I talk about the features about eCommerce platforms all the time. But I don't often talk about related but important concepts. Every store owner has thought about security and how to keep their store safe both for their customers and so they don't get sued. When it comes to security there are two things you need to worry about.
- The security of your site
- The security of payment information
The security of your site is important because it controls everything. If someone gained access to your site they could get all of your customer's email addresses & mailing addresses. And they could deface your website and do all sorts of other nefarious things.
The security of payment information is critical so customers know they can trust you and your company. No one will want to purchase something from you if they think their payment information will be stolen.
So we need to handle both of these. The first thing we should do is protect your login information.
I'm writing this at a coffeeshop and when I login to my site I see:
The s in HTTPS means it's secure. If I try to login to my site and it isn't protected by HTTPS anyone else at this coffeeshop could intercept and read my password & username. They could save those credentials and log in anytime. They could even change my password and lock me out.
Install an SSL Certificate
The first step to having a secure site is to get an SSL certificate and apply it to your whole site so every page loads in HTTPs. That way when you (or your users) login their credentials are protected.
You can get a free SSL certificate from Let's Encrypt. Your can contact your host about setting this up for you. They'll usually have fully automated ways for you to do it yourself in a few clicks.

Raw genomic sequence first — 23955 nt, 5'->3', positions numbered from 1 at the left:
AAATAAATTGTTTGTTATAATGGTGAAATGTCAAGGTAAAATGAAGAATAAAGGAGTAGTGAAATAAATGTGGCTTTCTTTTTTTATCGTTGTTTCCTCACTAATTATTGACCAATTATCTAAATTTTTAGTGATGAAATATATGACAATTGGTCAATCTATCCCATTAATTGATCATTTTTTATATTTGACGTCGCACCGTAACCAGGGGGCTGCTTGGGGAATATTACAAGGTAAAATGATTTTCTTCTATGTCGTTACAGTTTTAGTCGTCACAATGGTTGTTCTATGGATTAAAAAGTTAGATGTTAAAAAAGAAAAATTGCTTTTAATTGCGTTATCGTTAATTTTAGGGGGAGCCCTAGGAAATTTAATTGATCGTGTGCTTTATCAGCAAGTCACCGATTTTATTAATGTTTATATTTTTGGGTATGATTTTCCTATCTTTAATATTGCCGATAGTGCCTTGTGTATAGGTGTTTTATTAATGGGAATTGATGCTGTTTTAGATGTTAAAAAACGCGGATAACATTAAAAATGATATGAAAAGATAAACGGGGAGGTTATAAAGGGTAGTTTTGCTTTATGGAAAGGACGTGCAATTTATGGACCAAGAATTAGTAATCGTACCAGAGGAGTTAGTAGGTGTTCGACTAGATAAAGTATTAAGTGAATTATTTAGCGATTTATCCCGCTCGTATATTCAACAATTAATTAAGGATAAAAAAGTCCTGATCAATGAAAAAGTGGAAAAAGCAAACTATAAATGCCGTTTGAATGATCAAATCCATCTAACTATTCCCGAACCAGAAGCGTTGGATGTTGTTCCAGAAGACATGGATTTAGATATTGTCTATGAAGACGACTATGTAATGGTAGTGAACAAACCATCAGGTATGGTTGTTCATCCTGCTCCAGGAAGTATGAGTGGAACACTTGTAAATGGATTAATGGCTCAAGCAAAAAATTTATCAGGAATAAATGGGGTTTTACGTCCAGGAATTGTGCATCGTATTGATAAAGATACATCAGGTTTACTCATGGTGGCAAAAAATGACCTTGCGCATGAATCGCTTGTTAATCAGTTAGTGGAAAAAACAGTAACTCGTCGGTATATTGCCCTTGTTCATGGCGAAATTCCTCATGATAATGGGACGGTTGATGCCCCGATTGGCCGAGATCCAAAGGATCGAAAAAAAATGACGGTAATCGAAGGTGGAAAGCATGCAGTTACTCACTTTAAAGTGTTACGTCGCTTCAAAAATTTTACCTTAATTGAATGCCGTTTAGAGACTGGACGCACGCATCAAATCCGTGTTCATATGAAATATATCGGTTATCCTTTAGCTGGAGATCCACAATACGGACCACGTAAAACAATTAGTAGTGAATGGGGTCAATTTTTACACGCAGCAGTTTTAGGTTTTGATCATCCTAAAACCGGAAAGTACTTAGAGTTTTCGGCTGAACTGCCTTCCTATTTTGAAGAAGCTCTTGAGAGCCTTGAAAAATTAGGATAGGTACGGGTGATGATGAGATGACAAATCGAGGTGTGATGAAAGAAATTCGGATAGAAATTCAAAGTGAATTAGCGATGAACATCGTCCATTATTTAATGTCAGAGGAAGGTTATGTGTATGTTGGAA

If you host is unwilling to install an SSL certificate for you find another host.
Protect Against Brute Force Attacks
Next you should protect yourself against brute force attacks. I'm a big fan of Jetpack which already has this baked in. They have a fantastic free feature called Protect . This feature notices if any WordPress sites are being attacked by brute force and will log their IP and it will automatically protect every other WordPress site from those attackers.
It should be turned on automatically once you connect to WordPress.com. To make sure it's on go to your WordPress admin and then Jetpack -> Settings -> Security and make sure you're protected against brute force attacks.
Your site should now be pretty safe against attackers. No site is ever 100% safe (just ask Equifax) but you've installed enough security that someone would have to target you specifically to get into your site.
Protect Payment Information
Now let's look into protecting our users payment information. Luckily WooCommerce handles most of this for us. With an SSL certificate we protect logins & credit card numbers. And any payment gateway you find on WooCommerce.com will use proper security standards.
You do need to spend a few minutes thinking about PCI compliance. PCI stands for Payment Card Industry. It's the standard for using credit cards in person or online.
You need to fill out a PCI document when you handle credit numbers – even if you aren't personally handling the numbers. With WooCommerce your payment gateway (ex. Stripe) technically handles the credit cards. Since you own your own hardware you need to be aware of who is responsible for what. WooCommerce has a document outlining all they do.
As a store owner you need fill out a self-assessment questionnaire stating what you're doing with the numbers.
Credit Card Tokenization
I do want to talk just a little about saving credit card numbers. If your payment gateway saved physical numbers somewhere that's a terrible policy! You would be liable for any stolen numbers.
Luckily all good developers know about tokenization. And they store a token that allows only their store to reuse that credit card number. They don't store the number itself so it can't be stolen. Any official gateways from WooCommerce.com use tokenization instead of manually storing numbers. I've seen some 3rd party plugins that stored credit card numbers and I worry about those merchants. They could be liable for tens of thousands of dollars.
When it comes to accepting payment use some of the free options from WooCommerce.com (Ex. PayPal or Stripe) or get one of the paid payment gateways. It's better to be safe than sorry when it comes to online payment.